When it comes to fluency practice, students need something to read. But what? Really, any text that students can read independently works for practice:
- rereading familiar books
- Reader’s Theater scripts
- student newspapers (Scholastic News, Weekly Reader, etc.)
- joke books
- short poems
But if you’re looking for more targeted practice, leveled passages are an excellent resource.
Your mandated assessments may not recognize it, but you know: your students are different. They have individual strengths, worries, talents, skills, struggles, hopes…A single text cannot meet the needs of all your learners. To foster reading growth, we have to account for student differences. To teach fluency, students have to be working at their independent levels.
This doesn’t mean you need a separate passage for every student (although it can). An independent level doesn’t only mean just the next step above the student’s instructional level. Independence covers a broad range. Students reading on a middle-of-the-year level can practice fluency on a beginning-of-the-year difficulty.
Think about a grade-level text. With beginning 2nd graders, that might be a Henry and Mudge book. Some students in my class would be very frustrated if I expected them to read that book. But there are many students who could read it independently. For another group of students, this book would be a bit challenging, but with my support could read and understand it.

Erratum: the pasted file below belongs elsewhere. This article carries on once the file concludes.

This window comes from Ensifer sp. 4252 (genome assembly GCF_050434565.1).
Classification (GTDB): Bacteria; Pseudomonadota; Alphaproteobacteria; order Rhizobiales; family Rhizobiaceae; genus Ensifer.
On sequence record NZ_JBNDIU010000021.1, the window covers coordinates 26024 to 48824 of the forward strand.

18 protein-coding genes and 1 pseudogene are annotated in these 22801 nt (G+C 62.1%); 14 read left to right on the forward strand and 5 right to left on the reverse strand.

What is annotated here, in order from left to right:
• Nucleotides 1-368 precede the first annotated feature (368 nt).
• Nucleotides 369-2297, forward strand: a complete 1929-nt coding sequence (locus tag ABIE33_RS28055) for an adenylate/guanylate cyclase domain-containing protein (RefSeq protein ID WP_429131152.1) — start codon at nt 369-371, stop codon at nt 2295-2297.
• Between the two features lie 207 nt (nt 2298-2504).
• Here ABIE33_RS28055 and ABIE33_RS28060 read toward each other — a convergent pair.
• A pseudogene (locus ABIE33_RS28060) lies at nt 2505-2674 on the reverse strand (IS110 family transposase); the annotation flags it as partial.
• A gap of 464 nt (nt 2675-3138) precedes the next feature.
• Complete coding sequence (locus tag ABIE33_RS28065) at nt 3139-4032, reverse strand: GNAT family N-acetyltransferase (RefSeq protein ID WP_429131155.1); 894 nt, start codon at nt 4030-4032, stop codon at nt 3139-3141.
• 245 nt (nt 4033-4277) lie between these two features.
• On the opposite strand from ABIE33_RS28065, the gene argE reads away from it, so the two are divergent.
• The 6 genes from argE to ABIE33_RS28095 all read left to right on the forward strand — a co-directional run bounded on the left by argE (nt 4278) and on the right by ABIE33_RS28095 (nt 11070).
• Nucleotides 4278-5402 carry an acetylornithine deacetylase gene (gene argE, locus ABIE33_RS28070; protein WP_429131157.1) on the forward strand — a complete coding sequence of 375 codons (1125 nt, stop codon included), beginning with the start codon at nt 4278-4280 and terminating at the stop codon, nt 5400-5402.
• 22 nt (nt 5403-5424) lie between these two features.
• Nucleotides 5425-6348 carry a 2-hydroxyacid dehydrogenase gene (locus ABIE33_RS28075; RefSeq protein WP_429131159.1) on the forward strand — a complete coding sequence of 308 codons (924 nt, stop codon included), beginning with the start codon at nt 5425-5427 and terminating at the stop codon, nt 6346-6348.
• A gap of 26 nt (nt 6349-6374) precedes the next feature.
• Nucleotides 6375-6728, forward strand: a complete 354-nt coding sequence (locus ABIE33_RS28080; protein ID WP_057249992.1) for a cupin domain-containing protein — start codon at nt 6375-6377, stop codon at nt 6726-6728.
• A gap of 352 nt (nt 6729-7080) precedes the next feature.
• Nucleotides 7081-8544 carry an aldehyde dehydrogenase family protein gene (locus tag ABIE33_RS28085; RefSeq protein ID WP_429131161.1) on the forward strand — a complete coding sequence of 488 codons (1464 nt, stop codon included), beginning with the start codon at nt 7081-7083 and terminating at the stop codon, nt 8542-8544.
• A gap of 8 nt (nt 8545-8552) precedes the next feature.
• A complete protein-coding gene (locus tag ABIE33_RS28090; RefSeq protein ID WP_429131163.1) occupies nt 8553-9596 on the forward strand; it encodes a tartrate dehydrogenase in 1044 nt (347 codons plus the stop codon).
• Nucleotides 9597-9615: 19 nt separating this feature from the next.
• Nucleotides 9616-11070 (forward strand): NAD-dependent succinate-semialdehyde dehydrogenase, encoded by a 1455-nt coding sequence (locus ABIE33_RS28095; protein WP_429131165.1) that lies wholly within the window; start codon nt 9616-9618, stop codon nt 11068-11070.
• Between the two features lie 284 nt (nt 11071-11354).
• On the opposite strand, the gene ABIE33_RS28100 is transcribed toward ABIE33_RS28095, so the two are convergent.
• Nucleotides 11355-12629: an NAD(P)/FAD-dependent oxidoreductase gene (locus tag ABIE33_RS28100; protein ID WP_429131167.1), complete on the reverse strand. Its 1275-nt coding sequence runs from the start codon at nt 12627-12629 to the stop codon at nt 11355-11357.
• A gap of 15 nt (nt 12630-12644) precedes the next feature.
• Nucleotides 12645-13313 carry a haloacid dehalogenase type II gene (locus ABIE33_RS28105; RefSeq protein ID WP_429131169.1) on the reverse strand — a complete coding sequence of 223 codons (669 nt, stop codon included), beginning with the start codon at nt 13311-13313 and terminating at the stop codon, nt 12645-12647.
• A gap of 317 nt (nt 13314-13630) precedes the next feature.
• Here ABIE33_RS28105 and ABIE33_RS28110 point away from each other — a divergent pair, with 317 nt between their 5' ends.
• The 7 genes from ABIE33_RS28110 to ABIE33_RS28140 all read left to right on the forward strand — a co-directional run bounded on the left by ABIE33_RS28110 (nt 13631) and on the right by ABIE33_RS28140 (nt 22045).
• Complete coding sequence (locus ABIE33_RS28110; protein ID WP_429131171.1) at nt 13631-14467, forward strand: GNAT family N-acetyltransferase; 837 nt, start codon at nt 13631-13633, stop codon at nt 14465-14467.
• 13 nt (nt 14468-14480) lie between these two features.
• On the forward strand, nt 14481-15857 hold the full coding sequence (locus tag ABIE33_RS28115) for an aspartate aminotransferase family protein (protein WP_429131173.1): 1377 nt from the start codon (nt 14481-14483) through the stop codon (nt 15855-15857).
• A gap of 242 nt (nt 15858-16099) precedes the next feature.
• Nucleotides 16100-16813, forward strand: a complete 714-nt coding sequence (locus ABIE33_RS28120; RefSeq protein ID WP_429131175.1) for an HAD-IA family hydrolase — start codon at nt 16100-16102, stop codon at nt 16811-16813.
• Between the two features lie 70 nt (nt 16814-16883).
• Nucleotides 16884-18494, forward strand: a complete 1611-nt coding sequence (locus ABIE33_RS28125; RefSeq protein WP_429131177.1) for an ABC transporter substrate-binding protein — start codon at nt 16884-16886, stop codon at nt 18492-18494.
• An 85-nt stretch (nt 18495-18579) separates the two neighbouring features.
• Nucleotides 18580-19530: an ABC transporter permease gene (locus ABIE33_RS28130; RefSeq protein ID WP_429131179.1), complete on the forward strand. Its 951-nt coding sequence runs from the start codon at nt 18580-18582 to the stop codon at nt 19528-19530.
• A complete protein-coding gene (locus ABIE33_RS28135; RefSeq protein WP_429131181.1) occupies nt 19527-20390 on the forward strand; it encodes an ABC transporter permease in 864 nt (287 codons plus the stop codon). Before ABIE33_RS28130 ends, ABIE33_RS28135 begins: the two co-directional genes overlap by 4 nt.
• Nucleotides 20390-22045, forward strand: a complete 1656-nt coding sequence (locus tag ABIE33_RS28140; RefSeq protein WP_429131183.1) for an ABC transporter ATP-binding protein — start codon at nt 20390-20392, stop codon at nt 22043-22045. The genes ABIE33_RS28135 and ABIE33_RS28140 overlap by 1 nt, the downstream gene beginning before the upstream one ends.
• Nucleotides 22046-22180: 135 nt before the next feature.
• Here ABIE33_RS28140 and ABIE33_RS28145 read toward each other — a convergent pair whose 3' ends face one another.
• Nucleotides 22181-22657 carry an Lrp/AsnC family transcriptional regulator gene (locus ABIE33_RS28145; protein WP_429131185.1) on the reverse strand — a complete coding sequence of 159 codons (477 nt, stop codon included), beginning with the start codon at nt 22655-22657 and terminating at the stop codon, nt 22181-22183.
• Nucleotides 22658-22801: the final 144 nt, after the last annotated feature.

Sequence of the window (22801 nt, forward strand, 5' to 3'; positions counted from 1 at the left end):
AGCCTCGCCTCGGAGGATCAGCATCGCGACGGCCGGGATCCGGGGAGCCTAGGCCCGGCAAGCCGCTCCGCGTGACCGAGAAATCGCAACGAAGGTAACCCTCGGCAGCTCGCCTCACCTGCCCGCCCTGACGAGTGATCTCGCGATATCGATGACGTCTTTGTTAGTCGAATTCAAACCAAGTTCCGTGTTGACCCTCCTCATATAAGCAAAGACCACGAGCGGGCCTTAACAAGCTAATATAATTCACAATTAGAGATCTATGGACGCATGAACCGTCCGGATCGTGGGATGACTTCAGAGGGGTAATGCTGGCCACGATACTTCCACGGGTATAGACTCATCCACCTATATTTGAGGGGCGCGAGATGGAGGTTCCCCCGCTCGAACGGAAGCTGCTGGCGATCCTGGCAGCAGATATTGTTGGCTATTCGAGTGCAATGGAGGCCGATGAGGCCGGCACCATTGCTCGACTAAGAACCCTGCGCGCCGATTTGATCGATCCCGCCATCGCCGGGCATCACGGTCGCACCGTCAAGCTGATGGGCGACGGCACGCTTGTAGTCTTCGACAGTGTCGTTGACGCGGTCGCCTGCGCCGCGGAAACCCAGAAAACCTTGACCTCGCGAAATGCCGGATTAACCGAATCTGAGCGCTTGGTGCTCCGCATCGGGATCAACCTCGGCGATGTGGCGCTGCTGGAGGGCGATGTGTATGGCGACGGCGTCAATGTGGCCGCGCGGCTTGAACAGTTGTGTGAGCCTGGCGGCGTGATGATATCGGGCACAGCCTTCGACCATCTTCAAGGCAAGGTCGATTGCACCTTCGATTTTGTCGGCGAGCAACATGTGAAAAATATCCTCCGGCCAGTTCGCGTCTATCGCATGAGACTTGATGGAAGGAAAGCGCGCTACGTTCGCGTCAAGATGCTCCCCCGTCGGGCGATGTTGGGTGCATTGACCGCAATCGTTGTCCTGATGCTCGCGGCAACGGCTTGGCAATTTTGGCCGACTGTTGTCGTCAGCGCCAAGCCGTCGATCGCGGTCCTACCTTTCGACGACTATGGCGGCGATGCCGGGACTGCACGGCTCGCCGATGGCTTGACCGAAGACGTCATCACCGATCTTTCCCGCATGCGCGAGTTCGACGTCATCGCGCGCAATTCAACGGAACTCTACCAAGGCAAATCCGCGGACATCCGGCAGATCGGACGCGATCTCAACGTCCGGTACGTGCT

So if I’m assigning fluency passages, I look at my students’ levels. Let’s imagine my 4 lowest kids are on levels E, F, and 2 are on level G. I can give them all a passage on level D to practice. They will know all the words and can concentrate on reading in phrases, not pausing until they reach the punctuation, and all those other fluency skills.
My very lowest and very highest students may need personalized assignments, but typically I can select passages that will serve a large group of students. I separate my readers into low, medium, and high groups (based on my guided reading running records) and assign fluency passages accordingly (although if I have a wide range of levels I might need 2 medium groups).
Think about what works in your classroom. Another teacher on my team was a pro with Quick Reads. Her students had folders and they worked in partnerships to time and support each other. They graphed their data and tracked improvement. She used the themes from the Quick Reads to enrich her science and social studies times. It was beautiful! It was awesome! And it didn’t work for me–at all!!!
What did work for me was to send the passages home. Students read the same passage for a week. They work one-on-one with a parent, get corrective feedback, and track their progress on the page. If a child didn’t have the parental support to complete the assignment, I tried to have a parent volunteer work with that child during the week.
There are lots of ways to make leveled fluency passages work in your class. You just have to find a system that fits your style and the flow of your schedule.